When Fury gets back to SHIELD headquarters, he has Network Nina try to use her mental powers to cure Clay Quartermain, who still thinks he's a Hydra agent. She learns that he's been fitted with a neural implant, which explains why SHIELD hasn't been able to break his conditioning. Fury then brings Nina to meet with G.W. Bridge. Fury says that he holds Bridge responsible for the hijacking of the SHIELD Helicarrier, even though Bridge helped reclaim it and even though Bridge "took that Cable assignment to cover your butt". Nina confirms that Bridge at least believes, that his motives were pure, but she also detects that his mind has been tampered with. Nina is under the impression that she's the only SHIELD ESPer employed at the moment, but Fury tells her about Psi-Borg, one of the SHIELD Super-Agents. Nina scans for that agent and learns that she has "murder on her mind".
Psi-Borg and the other two Super-Agents, Knockabout and Violence, are currently on a mission raiding the SHIELD med-lab, where the SHIELD agents recovered from seeming death at the hands of the Deltites (see the previous arc) are being held. And they manage to kill some of them before Fury and Nina arrive (Bridge is recovering from Nina's mental probe). Fury and Nina are helped by the LMD Red and Lump, both of whom have been lurking about behind the scenes.
Lump knocks out Knockabout, and Fury stabs Violence...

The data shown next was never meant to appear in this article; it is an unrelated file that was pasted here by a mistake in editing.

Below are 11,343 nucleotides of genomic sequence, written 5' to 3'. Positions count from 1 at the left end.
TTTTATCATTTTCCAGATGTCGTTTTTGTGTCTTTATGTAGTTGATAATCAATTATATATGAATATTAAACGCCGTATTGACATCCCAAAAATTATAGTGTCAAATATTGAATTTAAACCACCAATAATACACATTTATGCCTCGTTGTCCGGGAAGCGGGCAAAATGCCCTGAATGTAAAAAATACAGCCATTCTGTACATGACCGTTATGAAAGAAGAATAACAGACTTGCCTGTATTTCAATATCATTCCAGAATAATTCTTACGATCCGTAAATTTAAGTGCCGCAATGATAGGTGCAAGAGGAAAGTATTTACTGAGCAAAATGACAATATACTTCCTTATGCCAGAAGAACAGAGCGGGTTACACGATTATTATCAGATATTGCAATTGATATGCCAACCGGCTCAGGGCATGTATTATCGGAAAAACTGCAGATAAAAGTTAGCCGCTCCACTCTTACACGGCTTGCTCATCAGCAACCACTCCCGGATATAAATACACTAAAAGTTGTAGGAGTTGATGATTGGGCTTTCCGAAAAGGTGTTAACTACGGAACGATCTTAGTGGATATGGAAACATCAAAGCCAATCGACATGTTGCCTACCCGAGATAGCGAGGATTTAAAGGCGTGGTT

And Nina explodes Psi-Borg's head.
That's the last we'll see of any of these Super-Agents, and while the fighting is happening, Baron Strucker executes Scott Lobdell for inventing the characters.
Strucker then suddenly takes an interest in Gideon, the External from X-Force. I find this weird. Strucker says that he's interested in Gideon because he "seeks power that is rightfully my own". This is very generic reasoning that could apply to anyone from Dr. Doom to the people that run my condo association. But Strucker sends Cassandra and Saltz to convince Gideon to either enter an alliance or die.
Meanwhile, since Fury didn't get information about the death of Werner Strucker from Viper, he tracks down Terror. This is the first time i've seen someone other than D.G. Chichester writing Terror, and Wright does a good job with the intro...
...but in my opinion blows it by having Terror call people "insolent whelps" on the next page.